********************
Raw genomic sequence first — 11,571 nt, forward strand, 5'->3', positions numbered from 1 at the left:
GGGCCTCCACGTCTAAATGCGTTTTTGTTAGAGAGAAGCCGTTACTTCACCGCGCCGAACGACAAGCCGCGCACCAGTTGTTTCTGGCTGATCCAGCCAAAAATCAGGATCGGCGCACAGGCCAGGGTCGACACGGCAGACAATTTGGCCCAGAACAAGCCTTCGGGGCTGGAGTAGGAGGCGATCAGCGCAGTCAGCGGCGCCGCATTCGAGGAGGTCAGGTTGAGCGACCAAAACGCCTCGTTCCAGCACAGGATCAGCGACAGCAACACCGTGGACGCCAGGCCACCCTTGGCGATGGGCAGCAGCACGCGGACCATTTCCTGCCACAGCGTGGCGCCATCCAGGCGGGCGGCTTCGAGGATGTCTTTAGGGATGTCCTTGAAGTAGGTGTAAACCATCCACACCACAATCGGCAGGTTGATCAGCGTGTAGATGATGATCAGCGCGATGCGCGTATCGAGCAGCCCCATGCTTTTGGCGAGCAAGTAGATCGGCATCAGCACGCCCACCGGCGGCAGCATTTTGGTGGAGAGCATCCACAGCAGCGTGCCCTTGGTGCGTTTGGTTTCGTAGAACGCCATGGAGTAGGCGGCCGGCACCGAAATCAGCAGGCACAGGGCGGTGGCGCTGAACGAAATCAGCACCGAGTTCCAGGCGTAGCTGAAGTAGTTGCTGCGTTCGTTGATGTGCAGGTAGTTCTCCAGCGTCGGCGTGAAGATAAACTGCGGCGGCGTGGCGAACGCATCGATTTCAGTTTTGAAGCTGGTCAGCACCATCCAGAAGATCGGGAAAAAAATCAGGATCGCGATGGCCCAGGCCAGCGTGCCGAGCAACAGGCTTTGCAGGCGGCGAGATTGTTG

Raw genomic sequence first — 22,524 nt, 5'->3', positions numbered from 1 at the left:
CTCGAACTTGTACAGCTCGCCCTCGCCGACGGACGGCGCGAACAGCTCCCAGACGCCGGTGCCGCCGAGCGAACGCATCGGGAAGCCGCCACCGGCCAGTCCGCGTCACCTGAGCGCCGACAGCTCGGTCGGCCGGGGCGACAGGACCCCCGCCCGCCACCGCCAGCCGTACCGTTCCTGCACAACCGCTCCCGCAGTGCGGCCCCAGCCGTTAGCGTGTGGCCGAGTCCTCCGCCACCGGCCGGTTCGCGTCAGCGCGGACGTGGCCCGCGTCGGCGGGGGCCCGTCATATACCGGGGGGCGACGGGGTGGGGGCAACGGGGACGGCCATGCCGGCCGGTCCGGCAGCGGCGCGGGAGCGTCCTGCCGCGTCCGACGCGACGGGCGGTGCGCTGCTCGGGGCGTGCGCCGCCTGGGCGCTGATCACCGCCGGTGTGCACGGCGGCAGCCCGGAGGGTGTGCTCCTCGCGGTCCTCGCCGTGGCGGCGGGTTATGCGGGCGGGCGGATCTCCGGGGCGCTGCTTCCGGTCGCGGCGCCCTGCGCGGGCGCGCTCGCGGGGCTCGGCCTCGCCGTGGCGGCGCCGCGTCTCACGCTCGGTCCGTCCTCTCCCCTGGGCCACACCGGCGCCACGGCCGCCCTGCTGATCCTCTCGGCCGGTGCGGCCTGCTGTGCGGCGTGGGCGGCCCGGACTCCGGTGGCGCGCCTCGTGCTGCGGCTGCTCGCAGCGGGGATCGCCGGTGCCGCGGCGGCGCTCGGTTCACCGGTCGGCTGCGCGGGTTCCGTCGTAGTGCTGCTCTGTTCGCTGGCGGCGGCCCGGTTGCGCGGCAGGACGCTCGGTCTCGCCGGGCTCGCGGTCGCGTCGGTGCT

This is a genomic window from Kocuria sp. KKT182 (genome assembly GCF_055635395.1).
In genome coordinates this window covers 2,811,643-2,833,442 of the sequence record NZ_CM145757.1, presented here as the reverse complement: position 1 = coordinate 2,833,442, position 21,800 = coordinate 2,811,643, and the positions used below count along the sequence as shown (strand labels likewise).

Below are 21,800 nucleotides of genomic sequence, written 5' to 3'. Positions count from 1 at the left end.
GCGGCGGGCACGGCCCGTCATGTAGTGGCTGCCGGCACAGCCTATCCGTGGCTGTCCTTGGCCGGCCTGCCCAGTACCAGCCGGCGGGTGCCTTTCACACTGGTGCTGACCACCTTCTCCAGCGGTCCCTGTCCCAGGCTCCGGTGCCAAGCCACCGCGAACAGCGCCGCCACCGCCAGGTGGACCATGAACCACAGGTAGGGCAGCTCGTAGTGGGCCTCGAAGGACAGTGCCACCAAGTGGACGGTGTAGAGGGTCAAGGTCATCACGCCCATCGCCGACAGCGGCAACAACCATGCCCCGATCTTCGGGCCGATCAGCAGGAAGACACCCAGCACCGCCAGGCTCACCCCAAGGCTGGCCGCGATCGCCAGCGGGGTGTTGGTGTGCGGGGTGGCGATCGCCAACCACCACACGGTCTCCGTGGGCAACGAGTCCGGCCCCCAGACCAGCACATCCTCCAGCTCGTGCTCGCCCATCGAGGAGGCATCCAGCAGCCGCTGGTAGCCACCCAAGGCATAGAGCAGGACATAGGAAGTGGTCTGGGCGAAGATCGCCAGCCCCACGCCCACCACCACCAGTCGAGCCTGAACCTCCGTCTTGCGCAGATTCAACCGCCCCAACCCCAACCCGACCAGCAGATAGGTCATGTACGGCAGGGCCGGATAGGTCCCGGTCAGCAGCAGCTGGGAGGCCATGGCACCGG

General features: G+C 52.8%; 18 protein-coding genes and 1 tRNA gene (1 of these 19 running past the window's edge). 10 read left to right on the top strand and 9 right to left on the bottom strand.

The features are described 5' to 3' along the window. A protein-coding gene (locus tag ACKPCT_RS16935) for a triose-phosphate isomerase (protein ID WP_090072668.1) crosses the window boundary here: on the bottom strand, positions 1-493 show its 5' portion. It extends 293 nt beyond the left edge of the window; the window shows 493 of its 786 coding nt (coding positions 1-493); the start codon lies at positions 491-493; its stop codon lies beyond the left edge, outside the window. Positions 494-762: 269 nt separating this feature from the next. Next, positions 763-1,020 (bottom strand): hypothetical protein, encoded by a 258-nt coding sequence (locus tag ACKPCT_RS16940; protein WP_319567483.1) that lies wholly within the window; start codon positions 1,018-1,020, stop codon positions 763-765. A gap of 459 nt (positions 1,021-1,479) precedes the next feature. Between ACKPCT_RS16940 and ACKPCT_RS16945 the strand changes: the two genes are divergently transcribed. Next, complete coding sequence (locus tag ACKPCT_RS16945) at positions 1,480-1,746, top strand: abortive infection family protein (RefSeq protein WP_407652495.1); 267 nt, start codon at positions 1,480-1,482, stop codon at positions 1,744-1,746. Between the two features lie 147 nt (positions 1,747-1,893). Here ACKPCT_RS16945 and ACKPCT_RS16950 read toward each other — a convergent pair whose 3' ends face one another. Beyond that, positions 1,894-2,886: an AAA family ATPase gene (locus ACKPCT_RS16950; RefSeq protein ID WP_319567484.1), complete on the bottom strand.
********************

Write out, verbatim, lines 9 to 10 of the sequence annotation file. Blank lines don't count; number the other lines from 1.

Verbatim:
General features: G+C 52.8%; 18 protein-coding genes and 1 tRNA gene (1 of these 19 running past the window's edge). 10 read left to right on the top strand and 9 right to left on the bottom strand.

The features are described 5' to 3' along the window. A protein-coding gene (locus tag ACKPCT_RS16935) for a triose-phosphate isomerase (protein ID WP_090072668.1) crosses the window boundary here: on the bottom strand, positions 1-493 show its 5' portion. It extends 293 nt beyond the left edge of the window; the window shows 493 of its 786 coding nt (coding positions 1-493); the start codon lies at positions 491-493; its stop codon lies beyond the left edge, outside the window. Positions 494-762: 269 nt separating this feature from the next. Next, positions 763-1,020 (bottom strand): hypothetical protein, encoded by a 258-nt coding sequence (locus tag ACKPCT_RS16940; protein WP_319567483.1) that lies wholly within the window; start codon positions 1,018-1,020, stop codon positions 763-765. A gap of 459 nt (positions 1,021-1,479) precedes the next feature. Between ACKPCT_RS16940 and ACKPCT_RS16945 the strand changes: the two genes are divergently transcribed. Next, complete coding sequence (locus tag ACKPCT_RS16945) at positions 1,480-1,746, top strand: abortive infection family protein (RefSeq protein WP_407652495.1); 267 nt, start codon at positions 1,480-1,482, stop codon at positions 1,744-1,746. Between the two features lie 147 nt (positions 1,747-1,893). Here ACKPCT_RS16945 and ACKPCT_RS16950 read toward each other — a convergent pair whose 3' ends face one another. Beyond that, positions 1,894-2,886: an AAA family ATPase gene (locus ACKPCT_RS16950; RefSeq protein ID WP_319567484.1), complete on the bottom strand.